By Don Morgan
Medical malpractice laws in Texas and other states would be nullified under a measure in Congress that could be voted on this week.
House Resolution 1215, the Protecting Access to Care Act, would weaken accountability requirements for hospitals, doctors, nursing homes and drug companies accused in a patient’s injury or death. Conservative writer and public policy consultant Dean Clancy explained the measure would cancel out any state-level malpractice laws.
“It even overrides state constitutional provisions, that the people of the states have added to their constitutions in order to protect patients and people who are injured by medical negligence,” Clancy said. “And so, there’s a very high-handed, top-down, Washington-knows-best quality.”
The bill would apply to claims such as medical negligence, defective medical devices, dangerous pharmaceuticals, and nursing home neglect and abuse, and sets a federal cap on damages and a statute of limitations. Clancy said Texas Republicans Ted Poe and Louis Gohmert have led House opposition to the bill, while Rep. Lamar Smith is a co-sponsor.
The measure would apply to people in federal health care programs, which opponents argue would disproportionately affect people with federal marketplace insurance plans – those covered by Medicare and Medicaid – as well as veterans and service members.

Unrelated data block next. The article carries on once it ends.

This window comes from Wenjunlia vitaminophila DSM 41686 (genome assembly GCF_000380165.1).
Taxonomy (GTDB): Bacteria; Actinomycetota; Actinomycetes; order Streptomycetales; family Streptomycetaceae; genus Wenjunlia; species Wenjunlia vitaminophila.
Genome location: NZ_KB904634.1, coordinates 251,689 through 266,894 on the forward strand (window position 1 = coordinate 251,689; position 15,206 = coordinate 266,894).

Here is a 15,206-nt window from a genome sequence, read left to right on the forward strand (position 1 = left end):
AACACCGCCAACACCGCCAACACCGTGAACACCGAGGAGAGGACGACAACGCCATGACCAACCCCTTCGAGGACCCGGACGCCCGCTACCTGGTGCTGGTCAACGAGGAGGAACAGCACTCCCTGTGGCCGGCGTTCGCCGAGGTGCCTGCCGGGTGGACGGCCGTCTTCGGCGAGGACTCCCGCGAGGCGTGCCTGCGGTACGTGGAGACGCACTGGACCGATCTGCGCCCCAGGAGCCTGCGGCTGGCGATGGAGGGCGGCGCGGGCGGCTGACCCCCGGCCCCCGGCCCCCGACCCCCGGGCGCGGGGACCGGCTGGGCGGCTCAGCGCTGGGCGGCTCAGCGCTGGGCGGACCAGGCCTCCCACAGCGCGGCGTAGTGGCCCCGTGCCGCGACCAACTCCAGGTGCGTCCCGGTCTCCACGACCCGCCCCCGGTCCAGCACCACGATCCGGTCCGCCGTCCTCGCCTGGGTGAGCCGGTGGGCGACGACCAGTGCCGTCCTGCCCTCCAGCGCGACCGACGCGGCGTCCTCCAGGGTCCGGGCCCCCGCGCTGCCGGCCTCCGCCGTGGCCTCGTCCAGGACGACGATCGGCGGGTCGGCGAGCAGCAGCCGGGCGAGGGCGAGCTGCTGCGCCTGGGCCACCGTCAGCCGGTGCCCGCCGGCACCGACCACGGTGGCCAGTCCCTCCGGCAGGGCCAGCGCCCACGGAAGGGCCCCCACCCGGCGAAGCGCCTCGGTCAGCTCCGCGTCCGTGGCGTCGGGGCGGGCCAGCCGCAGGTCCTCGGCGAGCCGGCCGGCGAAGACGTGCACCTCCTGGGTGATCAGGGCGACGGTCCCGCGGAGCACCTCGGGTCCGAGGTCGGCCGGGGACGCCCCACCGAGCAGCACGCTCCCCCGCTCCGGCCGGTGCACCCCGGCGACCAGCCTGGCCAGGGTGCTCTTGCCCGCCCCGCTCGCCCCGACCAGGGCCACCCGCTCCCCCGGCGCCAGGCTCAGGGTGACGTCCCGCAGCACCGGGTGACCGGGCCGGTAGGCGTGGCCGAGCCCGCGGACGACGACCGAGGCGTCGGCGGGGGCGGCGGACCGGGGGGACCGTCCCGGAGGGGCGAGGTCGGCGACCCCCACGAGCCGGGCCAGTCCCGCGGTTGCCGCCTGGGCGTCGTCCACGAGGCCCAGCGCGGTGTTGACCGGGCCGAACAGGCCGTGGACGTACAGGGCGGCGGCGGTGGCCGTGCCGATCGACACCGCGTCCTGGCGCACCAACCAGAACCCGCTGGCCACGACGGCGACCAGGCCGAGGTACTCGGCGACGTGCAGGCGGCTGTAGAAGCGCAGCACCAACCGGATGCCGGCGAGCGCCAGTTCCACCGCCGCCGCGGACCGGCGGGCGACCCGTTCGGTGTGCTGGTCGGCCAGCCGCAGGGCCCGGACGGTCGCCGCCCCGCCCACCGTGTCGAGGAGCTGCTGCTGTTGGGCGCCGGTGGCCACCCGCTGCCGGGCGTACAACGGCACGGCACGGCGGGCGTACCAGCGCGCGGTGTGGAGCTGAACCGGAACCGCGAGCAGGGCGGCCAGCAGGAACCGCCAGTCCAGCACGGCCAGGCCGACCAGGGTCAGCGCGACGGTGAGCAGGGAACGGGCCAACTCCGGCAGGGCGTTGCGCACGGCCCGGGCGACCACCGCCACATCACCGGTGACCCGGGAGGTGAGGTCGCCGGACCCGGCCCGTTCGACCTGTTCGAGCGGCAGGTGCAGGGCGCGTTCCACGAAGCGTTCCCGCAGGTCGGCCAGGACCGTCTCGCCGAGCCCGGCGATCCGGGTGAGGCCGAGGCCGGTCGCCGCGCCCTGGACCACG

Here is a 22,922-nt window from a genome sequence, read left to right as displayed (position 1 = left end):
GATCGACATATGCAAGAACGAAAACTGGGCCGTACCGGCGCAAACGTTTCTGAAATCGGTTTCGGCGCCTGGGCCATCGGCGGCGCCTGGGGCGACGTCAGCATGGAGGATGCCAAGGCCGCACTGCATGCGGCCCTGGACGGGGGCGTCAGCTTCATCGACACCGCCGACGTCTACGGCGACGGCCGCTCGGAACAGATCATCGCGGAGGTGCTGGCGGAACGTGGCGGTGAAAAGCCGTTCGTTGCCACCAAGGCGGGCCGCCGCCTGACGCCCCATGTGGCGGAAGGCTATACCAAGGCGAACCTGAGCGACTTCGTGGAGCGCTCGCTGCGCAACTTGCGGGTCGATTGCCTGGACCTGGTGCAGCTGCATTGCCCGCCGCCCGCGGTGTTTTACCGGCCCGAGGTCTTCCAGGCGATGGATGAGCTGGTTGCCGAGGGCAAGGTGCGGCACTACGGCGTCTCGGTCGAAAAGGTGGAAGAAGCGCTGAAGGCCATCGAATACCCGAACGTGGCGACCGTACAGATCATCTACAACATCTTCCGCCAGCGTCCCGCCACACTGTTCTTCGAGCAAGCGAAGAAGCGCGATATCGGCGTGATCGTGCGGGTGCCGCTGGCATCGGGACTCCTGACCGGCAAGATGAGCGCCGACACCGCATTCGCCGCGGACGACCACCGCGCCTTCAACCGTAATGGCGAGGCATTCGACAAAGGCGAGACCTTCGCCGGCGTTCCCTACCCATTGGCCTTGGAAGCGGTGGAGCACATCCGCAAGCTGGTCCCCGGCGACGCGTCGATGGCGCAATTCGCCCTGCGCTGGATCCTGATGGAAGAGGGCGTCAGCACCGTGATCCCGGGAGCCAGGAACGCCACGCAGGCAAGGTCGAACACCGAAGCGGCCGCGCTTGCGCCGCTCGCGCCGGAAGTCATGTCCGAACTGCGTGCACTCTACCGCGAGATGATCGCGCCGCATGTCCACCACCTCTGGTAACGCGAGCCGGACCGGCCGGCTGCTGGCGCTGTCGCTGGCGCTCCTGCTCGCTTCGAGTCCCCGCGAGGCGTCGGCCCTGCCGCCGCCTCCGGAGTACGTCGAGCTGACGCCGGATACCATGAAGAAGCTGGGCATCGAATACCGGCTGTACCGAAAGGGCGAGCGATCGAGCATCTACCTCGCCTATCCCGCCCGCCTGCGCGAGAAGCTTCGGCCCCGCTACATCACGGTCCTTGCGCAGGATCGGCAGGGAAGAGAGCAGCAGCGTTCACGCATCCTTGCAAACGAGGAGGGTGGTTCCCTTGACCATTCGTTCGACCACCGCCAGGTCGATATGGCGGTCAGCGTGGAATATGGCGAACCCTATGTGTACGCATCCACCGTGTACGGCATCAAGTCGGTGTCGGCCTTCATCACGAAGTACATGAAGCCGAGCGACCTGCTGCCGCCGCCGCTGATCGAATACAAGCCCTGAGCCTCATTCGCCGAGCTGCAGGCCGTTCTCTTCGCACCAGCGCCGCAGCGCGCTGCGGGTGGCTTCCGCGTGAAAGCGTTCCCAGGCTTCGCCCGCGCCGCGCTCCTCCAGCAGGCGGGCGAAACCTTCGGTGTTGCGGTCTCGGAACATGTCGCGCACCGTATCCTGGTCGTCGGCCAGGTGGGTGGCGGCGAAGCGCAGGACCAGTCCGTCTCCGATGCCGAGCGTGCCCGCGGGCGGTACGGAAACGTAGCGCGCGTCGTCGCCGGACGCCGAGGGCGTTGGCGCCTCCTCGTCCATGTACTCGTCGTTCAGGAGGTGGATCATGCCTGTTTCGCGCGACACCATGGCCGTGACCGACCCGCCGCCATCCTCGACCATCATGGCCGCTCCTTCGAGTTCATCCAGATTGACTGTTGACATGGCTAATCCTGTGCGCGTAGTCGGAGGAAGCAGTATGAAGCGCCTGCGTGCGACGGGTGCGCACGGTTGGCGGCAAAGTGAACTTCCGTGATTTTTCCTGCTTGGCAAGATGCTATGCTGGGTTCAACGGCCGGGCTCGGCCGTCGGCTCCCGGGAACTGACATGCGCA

Supporters say it would reduce frivolous medical lawsuits and excessive jury awards, and help bring down provider costs. But Clancy contends it wouldn’t have much impact.
“Research suggests that the kinds of reforms they’re pushing, like damage caps, don’t really save a lot of money,” he said. “Medical malpractice probably accounts for less than 2.5 percent of all health care costs. So there’s actually not much money to be saved in this area.”
According to a Johns Hopkins University study, preventable medical errors are the third-leading cause of death in the U.S., behind heart disease and cancer. Opponents of HR 1215 include the Institute for Policy Innovation, the Taxpayer Protection Alliance and the American Bar Association.